3. Add-Ins: I threw in slightly chopped pecans, dried cherries, and dark chocolate for some added flavor. This obviously means extra calories. Customize to your hearts content. Cranberries are amazing in these bars and white chocolate is yummy, though it doesn’t carry much nutritional value (but we all need to indulge a little, remember that).
4. Shredded Wheat: For some reason the grocery store did not have the plain shredded wheat biscuits so I tried Honey Nut flavored Shredded wheat (2 cups to be precise). You can get completely wild and use frosted wheats! The force is with you.
5. Protein Powder: For this recipe I used Vega One Vanilla Chai Protein Powder to add flavor and protein. You can use whatever brand and flavor you like or omit this ingredient altogether. I do not always add protein powder to my batches.
- 1 Cup Dates
- 2 Shredded Wheat Biscuits
- 2 Cups Old Fashioned Oatmeal
- 1 Scoop Vanilla Protein Powder
- 1/2 Cup Pumpkin Puree
- 1/2 Cup Almond Butter
- 1/3 Cup Agave
- 1 Tbsp Pumpkin Spice
- 1 Tbsp Cinnamon
- 1/4 Cup Dried Cherries
- 1/4 Cup Dark Chocolate
- 1/4 Cup Pecans
1. Preheat your oven to 350 degrees.
2. Pulse Dates in a food processor until they start to clump and form a ball. At this point add in Oatmeal, Wheat Biscuits, and Protein Powder. Pulse until everything finely blended and set aside.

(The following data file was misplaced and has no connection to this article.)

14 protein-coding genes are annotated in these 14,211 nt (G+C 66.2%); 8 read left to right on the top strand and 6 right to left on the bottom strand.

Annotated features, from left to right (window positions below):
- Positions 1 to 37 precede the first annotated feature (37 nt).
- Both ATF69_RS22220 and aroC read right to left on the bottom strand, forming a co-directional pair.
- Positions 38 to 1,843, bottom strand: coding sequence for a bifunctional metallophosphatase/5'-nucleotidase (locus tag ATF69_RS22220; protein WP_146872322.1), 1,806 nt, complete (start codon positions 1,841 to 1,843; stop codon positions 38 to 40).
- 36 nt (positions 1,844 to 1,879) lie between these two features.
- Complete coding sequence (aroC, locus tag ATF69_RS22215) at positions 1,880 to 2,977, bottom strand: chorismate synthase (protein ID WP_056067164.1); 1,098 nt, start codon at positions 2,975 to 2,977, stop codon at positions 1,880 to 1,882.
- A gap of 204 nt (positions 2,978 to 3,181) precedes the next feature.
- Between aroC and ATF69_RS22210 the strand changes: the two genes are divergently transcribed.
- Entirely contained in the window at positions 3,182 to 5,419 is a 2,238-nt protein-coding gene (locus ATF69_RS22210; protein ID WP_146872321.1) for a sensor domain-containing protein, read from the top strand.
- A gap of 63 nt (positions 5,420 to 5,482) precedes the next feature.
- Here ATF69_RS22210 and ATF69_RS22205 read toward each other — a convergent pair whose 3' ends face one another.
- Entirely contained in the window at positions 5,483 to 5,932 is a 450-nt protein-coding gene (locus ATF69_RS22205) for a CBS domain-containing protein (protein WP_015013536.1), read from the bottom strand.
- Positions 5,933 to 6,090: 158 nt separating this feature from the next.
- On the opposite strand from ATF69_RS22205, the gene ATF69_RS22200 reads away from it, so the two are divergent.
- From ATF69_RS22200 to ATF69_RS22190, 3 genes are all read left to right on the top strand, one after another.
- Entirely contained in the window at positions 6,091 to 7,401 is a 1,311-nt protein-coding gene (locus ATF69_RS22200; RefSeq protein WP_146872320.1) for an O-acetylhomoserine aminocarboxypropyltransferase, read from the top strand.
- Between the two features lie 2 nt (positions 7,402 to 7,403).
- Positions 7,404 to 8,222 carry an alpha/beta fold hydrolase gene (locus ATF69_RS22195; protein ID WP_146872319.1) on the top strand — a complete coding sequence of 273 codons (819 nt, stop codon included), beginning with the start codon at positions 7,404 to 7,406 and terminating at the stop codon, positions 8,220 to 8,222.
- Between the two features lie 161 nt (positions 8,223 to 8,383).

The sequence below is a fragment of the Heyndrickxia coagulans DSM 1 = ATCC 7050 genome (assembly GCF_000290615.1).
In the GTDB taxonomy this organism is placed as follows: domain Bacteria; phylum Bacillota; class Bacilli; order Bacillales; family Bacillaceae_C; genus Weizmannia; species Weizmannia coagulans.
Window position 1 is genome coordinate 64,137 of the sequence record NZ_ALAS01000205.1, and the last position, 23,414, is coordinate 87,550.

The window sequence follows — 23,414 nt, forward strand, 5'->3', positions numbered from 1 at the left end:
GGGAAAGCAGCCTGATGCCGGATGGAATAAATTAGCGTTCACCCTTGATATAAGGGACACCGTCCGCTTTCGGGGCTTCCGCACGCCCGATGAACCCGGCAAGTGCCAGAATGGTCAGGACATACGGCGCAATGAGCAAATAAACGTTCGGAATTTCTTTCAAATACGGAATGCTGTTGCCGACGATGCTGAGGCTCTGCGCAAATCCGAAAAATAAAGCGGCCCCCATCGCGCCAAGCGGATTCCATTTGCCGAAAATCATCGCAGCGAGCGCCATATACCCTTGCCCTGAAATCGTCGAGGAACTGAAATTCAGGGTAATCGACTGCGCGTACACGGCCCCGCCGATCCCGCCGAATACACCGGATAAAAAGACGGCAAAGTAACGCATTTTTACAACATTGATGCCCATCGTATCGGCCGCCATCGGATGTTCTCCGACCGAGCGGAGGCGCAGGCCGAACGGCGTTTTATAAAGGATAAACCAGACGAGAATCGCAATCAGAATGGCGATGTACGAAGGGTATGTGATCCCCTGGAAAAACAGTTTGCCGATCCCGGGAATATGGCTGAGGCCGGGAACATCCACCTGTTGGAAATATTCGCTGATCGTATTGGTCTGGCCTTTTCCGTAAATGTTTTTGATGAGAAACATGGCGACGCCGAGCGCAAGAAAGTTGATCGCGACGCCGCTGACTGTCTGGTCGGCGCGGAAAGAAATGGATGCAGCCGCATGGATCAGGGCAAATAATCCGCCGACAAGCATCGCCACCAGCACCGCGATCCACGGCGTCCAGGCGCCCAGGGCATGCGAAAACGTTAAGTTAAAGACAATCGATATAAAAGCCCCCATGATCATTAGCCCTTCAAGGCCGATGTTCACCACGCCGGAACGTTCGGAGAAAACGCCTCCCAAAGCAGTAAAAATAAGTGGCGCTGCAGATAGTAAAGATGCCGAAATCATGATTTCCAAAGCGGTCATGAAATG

3. In a bowl mix the Pumpkin Puree, Almond Butter, Agave, Pumpkin Spice, and Cinnamon together until blended (I used my hand mixer).
4. Combine your dry ingredients to your wet ingredients and mix thoroughly.
5. Throw all of your add-in flavors into the food processor (Pecans, Chocolate Chips, and Dried Cherries) and pulse until they are broken up a little. Add these into your mixing bowl and mix until all of the ingredients are evenly disbursed.
6. Coat a 9 x 13 inch pan with oil (olive, canola, coconut….whatever you have) and spread your protein bar dough evenly throughout the baking pan.
7. Cook for approximately 35 minutes. This will depend on how you customized your recipe and your oven. Watch for the edges of the bars to turn golden. You may only need 30-40 minutes to cook your batch.
8. Once your bars are finished cooking, allow them to cook off a little. I cut mine evenly into 16 bars. I package them in sandwich baggies and store them in the refrigerator. Enjoy!
Servings: 16 Bars
Fat: 8.6 g
Sugars: 14.4 g
Melissa’s Nutritional Tidbit: Being vegan is defined by abstaining from consuming any animal products or products produced by animals. Poultry, beef, dairy products, eggs, and even honey are avoided by vegans( among other foods too). This type of lifestyle is definitely a challenge, but very possible due to a plethora of products available to the burgeoning vegan market. Grains, soy, legumes, nuts, fruits, and vegetables are plentiful in grocery stores nowadays. However, it’s important to realize that vegans may not be getting enough of certain vitamins and minerals, like iron, zinc,or B-12. Many sources for those nutrients are animal products. Vegans may need to take a supplement or multivitamin to ensure adequate intake. Many vegan products are fortified with nutrients so checking the packaging may be necessary.